While it’s not absolutely impossible that I made a mistake, it is highly improbable because I'm a perfectionist. The more likely scenario is that you have placed your candle in a room that is too big, and the candle simply isn’t strong enough to permeate the space. Some scents are also stronger than others, for instance our Spiced Pumpkin candle has much deeper notes than our Big Sister candle which is more fresh. This can also affect the scent throw.
What is a scent throw?
Candles have hot and cold scent throws. A scent throw is the distance a candle’s scent can be smelled when lit (hot) and when not lit (cold).
When not lit, candles should be kept out of direct sunlight. Storing in cool, dry places will help ensure your candle retains its quality.
"Why is my wax discoloured after burning?"
We don’t colour the soy wax, so the creamy colour you received your candle in is the natural tone of the soy wax. Sometimes when burning, the wax can become darker due to a natural process from heating, mixed with the burning of the infused scent mixture. This is very normal and will not impact the performance of your candle.
Other influences could be the candle has been burning for too long (which will likely cause some ashing into the wax too), or the wick is too large and the soot is dissolving into the wax. These are potential issues that could impact candle performance but luckily are easy to address.
"Why does my wax look a different texture after I've burned it?"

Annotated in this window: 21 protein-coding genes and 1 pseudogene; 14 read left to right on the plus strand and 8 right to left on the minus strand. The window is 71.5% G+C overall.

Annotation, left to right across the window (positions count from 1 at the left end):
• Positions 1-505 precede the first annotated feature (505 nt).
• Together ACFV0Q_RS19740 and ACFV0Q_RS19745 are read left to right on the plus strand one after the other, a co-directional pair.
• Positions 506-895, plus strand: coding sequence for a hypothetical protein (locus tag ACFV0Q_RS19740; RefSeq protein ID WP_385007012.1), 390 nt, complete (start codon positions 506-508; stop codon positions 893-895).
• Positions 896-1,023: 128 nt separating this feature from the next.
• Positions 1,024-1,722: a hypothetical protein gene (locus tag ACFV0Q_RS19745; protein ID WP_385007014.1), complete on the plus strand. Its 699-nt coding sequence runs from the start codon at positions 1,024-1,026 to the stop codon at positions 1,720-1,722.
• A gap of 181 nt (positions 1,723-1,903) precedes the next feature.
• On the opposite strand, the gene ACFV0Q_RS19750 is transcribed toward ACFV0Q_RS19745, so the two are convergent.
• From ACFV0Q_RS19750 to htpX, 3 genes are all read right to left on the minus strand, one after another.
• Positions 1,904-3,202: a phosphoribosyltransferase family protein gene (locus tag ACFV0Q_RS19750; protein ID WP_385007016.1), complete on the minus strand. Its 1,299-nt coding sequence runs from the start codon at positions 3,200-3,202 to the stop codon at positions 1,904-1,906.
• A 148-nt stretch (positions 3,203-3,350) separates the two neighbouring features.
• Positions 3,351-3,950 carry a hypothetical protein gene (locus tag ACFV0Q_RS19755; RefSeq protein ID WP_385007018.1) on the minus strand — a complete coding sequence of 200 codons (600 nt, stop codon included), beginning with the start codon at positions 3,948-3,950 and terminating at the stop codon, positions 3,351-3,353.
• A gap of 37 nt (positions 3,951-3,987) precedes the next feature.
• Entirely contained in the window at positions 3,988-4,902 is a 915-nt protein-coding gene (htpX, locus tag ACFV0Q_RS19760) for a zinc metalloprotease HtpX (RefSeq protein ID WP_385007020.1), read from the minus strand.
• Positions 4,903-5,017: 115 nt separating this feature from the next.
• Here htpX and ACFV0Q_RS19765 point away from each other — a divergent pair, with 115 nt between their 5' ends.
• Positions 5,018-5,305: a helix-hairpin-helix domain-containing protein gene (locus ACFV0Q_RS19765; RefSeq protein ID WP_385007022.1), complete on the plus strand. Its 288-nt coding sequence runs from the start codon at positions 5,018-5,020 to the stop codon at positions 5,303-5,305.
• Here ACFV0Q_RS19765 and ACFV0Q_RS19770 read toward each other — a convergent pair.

After burning, you may notice some imperfections and crystallising around the wick. While it can be a bit startling, it is a sign that your candle is made with 100% all natural wax. The imperfections do not negatively impact or affect the candle performance in any way, but if you are truly not a fan this post-burn look, you may be more interested in a paraffin or blended wax instead — neither of which I offer, I’m afraid.
Some ways to help minimise this are by not disturbing the candle while the wax is melted (i.e. don't pick it up and move it around), and avoid leaving the candle in places where it will cool rapidly.
What makes Caiti's Candles different?
My candles are handmade and hand poured in small batches here in Austin, Texas, using Spanish glass (i.e. 100% recycled glass containers).
My wax is 100% sustainably sourced and manufactured from renewable sources, 100% natural, plant-based and biodegradable, and it’s free of pesticide and herbicide residue, petroleum, and animal and insect products -- it is totally vegan. My scents are phthalate and dye free, and are designed and created all over America.
All of my wooden wicks are naturally processed and sourced from Forest Stewardship Council (FSC) certified mills and manufactured with pride (and great skill) in the USA.
The packaging I use is not only recyclable -- it is recycled, and I use only material that can be composted or recycled by you; from the packing tape and shipping labels, right down to the sticker on your candle jar.
How do I reuse my container?
We’re so glad you asked! It is our hope that you’ve walked away from Caiti;'s Candles with not just a candle, but a special new vessel for your home.